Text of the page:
Because Ruppert is the only voice heard through the film, it’s fortunate that he’s far from a typical fear monger. He dismisses typical partisan labels and isn’t trying to shill for bogus survivalist products. While his confidence in his findings is as unsettling as the data itself, Ruppert is also sometimes moved to tears at the potential impact of some the assertions he’s making.
Director Chris Smith, who gave us the comic documentaries American Movie and The Yes Men, takes an understandably more sober tone this time around, and he also poses some challenging questions to Ruppert that the former cop harshly scoffs at. At the end of the film Smith indicates that Ruppert has a troubled life of his own, but the writer also warns viewers that Ted Williams was possibly the greatest hitter in baseball even if he only made it to base 40 percent of the time. Even if only 2/5 of Ruppert’s conclusions are correct, the results won’t be good for anyone.
Extras: The outtakes are essential viewing and, in some cases, could have been included in the 80-minute film without harming its flow. They reveal Ruppert admitting predictions that have thankfully been wrong and incidents in his life that have influenced his thinking. There’s also an update where Ruppert reveals how his own life has improved greatly since the success of the documentary but that the law of supply and demand can’t be averted. (N/R) Rating: 4. —DL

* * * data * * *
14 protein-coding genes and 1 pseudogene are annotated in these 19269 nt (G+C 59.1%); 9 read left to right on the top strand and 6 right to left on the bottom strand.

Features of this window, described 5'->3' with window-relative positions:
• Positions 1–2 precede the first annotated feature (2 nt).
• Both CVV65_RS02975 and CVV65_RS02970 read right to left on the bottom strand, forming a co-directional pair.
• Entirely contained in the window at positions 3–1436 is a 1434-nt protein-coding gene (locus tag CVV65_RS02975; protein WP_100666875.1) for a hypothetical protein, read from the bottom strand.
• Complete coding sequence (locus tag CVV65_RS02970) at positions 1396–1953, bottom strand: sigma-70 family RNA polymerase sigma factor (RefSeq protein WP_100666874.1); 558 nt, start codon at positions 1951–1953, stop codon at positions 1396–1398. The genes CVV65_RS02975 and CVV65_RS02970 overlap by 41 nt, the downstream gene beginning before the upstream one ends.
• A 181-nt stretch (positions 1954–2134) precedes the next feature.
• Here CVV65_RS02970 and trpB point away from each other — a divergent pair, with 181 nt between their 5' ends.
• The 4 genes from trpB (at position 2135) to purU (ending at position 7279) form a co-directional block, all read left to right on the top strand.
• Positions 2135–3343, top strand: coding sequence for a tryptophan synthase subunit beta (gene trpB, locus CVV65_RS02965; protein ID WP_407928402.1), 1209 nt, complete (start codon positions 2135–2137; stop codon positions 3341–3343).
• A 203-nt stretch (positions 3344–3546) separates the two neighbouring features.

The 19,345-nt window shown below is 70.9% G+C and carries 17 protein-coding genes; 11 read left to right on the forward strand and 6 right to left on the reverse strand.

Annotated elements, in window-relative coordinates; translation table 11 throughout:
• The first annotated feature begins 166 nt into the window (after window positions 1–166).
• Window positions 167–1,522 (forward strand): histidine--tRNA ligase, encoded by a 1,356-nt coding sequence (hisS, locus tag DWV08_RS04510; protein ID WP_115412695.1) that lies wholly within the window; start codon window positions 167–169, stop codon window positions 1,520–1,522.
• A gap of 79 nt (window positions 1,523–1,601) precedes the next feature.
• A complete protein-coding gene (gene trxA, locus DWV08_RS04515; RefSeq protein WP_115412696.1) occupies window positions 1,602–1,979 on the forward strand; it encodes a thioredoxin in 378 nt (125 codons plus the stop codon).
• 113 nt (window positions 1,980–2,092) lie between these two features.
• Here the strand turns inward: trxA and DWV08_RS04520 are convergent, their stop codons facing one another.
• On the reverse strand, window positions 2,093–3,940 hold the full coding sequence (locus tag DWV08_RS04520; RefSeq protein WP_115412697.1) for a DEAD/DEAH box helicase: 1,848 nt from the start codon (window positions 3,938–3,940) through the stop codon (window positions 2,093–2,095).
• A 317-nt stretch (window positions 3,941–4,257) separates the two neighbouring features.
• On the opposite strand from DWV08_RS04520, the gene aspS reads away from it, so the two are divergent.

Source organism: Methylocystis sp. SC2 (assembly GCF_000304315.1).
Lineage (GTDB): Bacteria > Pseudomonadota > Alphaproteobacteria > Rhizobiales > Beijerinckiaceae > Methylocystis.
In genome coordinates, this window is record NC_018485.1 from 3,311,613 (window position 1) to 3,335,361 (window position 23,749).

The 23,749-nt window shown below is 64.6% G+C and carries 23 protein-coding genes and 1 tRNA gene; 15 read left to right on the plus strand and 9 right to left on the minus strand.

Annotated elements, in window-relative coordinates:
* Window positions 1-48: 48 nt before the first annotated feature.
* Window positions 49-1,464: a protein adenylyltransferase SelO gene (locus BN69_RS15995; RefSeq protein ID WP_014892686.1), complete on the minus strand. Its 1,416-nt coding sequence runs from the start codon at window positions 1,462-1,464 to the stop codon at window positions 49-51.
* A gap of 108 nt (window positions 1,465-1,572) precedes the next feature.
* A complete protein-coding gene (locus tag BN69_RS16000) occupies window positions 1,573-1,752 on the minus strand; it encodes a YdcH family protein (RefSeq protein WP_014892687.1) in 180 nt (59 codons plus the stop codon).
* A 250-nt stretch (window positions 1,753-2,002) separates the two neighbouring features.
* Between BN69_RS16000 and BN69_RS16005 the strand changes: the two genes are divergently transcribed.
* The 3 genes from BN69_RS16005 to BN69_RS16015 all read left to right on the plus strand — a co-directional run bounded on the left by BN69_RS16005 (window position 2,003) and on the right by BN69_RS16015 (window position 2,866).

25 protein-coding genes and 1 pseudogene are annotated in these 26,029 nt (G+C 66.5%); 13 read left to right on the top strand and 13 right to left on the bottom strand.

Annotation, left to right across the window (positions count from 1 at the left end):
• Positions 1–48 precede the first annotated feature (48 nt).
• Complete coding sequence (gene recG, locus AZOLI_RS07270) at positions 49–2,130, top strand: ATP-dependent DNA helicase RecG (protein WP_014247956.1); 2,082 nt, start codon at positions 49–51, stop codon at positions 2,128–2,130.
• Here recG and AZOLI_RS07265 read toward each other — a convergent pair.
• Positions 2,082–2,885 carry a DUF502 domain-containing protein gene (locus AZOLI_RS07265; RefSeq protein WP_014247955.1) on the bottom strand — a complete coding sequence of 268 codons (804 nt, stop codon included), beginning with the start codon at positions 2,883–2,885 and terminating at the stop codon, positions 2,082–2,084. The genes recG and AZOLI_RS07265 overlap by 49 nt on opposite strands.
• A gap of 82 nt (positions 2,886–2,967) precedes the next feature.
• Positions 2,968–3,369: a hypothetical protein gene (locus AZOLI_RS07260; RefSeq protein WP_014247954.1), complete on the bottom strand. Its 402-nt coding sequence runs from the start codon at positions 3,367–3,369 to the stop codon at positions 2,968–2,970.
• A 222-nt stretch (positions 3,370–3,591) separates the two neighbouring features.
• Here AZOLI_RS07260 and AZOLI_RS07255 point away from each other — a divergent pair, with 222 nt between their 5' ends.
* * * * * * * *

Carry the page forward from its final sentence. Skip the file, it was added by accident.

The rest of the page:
Dwayne “formerly The Rock” Johnson is has easily made the smoothest transition from the wrestling mat to the big screen. Charming and smart, he’s also got natural comic timing, which has enabled him to steal movies from more experienced actors (witness Be Cool or Get Smart). Lately, Johnson has taken up family films, humiliating himself for the enjoyment of kids everywhere.
He does so with gusto in Tooth Fairy, as a professional hockey player whose anti-fantasy attitude gets him sentenced to community service by the actual Tooth Fairy organization. Running around in wings and a tutu, Johnson finally learns the value of belief and wonder, while hiding his new identity from his girlfriend (Ashley Judd) and her kids.
Macho guys making fools of themselves is a staple of Hollywood comedy, and Johnson seems to be having fun with it. He gets backup from the likes of Julie Andrews, Billy Crystal and British comedian Stephen Merchant, making Tooth Fairy a textbook example of how a great cast can make an otherwise terrible movie worth watching. If Johnson would start reading the scripts before he signs on for these, he might actually find something worthy of his talents — and his co-stars’.